Troubles and worries

However, the cost of freedom for DINK families is another set of pressures and worries.

Many think that the DINK idea is bad for the stability of a marriage. "I was married for six years, but it all came to nothing in the end," said Wu. I used to think that marriage without a child was free and easy, but I never thought that it would lead my marriage into a tomb."

At the beginning, after getting married, Wu was afraid that having a baby would change her figure and bring a premature end to her sweet married life, so having a child was put to one side. Though her mother-in-law was unhappy about it, Wu's? husband indulged her. Wu became pregnant twice but twice the couple decided on an abortion.

Time passed and eventually the couple decided they were ready to have a child. However, the medical examination found that the two abortions had damaged Wu's reproductive system, and there was no hope for a pregnancy. Her husband and her mother-in-law couldn't accept it, and blamed her for her selfishness. The quarrel in the family raged on, and Wu's husband divorced her in the end.

read the article in full

Concern about a birthrate imbalance, citing DINK as a factor, is expressed in this article commenting on an article in China Youth Daily, also published last May.

BEIJING, May 24 (Xinhuanet) --
Imbalances emerge in population growth


Today, China's urban birthrate is lower than the rural birthrate. The "One Child" policy is strictly implemented in cities, while in China's vast rural areas, it is still common to see one couple produce two or more children.

"Although China enjoys a low birth rate in general, the birthrate in rural areas, where medical care and education are hard to guarantee to children, is still on the rise," said the article.

There is also a gap between the birthrate in the country's well developed eastern areas and that in the economically backward western areas. The high-gear economic growth and fast life rhythm have changed urban people's opinion on child bearing.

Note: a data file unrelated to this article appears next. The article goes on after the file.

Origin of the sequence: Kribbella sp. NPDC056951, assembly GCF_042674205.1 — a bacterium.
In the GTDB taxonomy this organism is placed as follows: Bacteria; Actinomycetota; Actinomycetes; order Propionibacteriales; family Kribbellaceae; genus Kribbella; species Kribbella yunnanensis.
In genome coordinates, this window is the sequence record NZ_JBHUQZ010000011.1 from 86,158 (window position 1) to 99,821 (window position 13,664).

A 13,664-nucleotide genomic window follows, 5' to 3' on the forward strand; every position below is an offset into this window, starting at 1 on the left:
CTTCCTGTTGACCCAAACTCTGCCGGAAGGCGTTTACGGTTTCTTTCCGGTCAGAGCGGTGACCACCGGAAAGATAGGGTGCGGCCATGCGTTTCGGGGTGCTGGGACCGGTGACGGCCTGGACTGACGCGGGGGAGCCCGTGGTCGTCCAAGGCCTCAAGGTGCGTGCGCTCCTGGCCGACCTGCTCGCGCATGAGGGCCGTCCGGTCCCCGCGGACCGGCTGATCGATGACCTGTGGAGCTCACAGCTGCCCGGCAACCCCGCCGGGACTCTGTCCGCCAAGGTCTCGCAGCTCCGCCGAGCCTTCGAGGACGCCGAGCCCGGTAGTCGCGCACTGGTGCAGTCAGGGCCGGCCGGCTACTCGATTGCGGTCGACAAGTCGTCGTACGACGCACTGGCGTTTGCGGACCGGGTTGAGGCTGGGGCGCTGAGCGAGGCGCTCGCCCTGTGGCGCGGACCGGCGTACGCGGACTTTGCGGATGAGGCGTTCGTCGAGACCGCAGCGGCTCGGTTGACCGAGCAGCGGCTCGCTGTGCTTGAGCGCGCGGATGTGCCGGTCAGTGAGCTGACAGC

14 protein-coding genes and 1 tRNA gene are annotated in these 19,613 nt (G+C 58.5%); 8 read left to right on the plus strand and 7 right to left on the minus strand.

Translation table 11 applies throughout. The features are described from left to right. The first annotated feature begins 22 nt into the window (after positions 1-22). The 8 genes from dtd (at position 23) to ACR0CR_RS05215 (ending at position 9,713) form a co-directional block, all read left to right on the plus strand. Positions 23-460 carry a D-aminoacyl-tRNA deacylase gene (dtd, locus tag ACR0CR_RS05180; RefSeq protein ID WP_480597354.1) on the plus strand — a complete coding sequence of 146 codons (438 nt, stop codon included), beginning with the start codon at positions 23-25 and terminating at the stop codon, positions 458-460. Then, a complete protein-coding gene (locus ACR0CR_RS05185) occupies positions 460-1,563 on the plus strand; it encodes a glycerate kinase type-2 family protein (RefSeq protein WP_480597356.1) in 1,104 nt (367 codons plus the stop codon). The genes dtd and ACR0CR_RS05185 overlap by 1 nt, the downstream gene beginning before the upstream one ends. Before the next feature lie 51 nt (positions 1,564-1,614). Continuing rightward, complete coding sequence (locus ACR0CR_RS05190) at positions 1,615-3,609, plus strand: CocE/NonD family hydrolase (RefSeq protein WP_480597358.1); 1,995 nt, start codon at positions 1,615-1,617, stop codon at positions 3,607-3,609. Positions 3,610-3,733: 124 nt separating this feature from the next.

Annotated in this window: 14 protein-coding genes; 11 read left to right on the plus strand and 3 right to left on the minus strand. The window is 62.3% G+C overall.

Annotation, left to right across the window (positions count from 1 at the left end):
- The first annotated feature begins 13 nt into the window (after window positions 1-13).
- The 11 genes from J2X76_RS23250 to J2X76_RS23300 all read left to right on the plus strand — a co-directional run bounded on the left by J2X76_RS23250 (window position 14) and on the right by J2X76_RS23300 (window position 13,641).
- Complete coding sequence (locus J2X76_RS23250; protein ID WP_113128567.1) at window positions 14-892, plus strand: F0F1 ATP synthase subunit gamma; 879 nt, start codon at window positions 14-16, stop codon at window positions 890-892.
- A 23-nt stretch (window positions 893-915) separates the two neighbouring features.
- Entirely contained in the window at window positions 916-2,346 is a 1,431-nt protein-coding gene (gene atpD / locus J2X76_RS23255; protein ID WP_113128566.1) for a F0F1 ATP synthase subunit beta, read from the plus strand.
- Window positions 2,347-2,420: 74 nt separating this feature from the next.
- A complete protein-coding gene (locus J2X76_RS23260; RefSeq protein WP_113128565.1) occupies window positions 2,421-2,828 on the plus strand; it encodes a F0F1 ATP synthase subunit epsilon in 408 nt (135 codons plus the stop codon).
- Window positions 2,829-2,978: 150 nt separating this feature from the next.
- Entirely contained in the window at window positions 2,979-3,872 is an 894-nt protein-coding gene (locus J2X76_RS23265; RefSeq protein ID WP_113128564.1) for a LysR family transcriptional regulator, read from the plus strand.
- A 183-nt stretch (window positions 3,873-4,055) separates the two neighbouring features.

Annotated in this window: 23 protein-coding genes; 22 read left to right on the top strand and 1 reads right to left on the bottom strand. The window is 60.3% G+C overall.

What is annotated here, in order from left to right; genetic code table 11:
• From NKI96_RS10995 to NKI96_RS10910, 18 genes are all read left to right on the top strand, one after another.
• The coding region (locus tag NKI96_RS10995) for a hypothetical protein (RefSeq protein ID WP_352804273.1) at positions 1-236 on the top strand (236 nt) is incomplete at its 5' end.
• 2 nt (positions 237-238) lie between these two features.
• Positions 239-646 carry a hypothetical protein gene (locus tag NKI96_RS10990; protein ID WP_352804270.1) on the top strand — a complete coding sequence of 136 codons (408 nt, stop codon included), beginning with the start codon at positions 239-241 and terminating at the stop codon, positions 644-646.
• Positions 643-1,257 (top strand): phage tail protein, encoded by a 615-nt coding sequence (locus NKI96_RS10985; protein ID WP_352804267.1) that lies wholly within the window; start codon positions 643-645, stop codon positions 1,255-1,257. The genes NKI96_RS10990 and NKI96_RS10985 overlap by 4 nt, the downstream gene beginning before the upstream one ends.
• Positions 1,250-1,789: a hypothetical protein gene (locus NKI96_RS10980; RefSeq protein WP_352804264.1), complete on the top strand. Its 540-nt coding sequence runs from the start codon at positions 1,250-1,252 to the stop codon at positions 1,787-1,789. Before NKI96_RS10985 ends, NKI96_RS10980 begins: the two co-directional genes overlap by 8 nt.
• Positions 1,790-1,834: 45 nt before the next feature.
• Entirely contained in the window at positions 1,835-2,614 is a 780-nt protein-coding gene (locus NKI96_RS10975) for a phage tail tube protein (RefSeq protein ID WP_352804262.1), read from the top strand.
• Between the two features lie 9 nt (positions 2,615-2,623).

The average marriage age and pregnancy age have climbed in China's economically developed cities and the concept of "DINK (double income no kids)" has been accepted by more and more affluent couples in those cities.

In metropolises like Beijing and Shanghai,the birthrates have been below zero, while in western areas, people still hold opinions like child bearing is for extending family tradition and therefore violation of family planning policy is frequently seen, the article [in CYD] said.

The article made a comment that population policies should not only focus on birth control, but the improvement of the whole population's quality. If the birthrate in rural areas keeps higher than that of urban areas, the economic development gap between urban and rural areas will be further enlarged and the country's comprehensive, coordinated and sustainable development program will be undermined.

read the full article
And in February, in China Daily, an article expressed other cultural context and concerns.

Careers, life chosen over kids by China's DINKs
(China Daily)
Updated: 2004-02-16 08:36

As recently as one or two decades ago, a married but childless couple would be scrutinized. There would be gossip about their physical wellbeing or their parents' urging to carry on the family line. After 25 years of reform and opening-up in China, the influence of Western culture is widespread, especially in big cities like Shanghai and Beijing. People are now showing more tolerance to ideas once considered unconventional and strange.

A recent survey by the Women's Association of Tianjin shows that in the city, a metropolis adjacent to Beijing in North China, over 60 per cent of the surveyed believe "bearing no children" is acceptable.

[Snip --]

Statistics show that not all DINKs remain that way. A large percentage of them do have children eventually, after some delay.

Chi Guizhu, a gynecologist at the Beijing Chaoyang Hospital, however, cautioned those who postponed having kids.

"Once they change their mind, they may have missed the best time physically for bearing children," Chi said. "The best age to give birth for a woman is around 24 to 30 and a man 26 to 35. The older the couples are, the less active their eggs and semen, which will increase the risk of having babies with genetic defects. Moreover, a woman who does not have a child runs a higher risk of many diseases and will reach menopause earlier."

Zhou Xiaozheng, a sociologist at the Renmin University of China, expressed his concern over the DINK phenomenon.

"Those who remain as DINKs usually are people with high intellects and an abundance of talent," Zhou said. "So them having no children is unfavourable for the society as we are endeavoring to promote the quality of our country's population."

// posted by Ellen @  22:05   //Permalink// 
Ellen says hey
Mainer, New Yawka, Beijinger, Californian, points between. News, views and ballyhoos that piqued my interest and caused me to sigh, cry, chuckle, groan or throw something.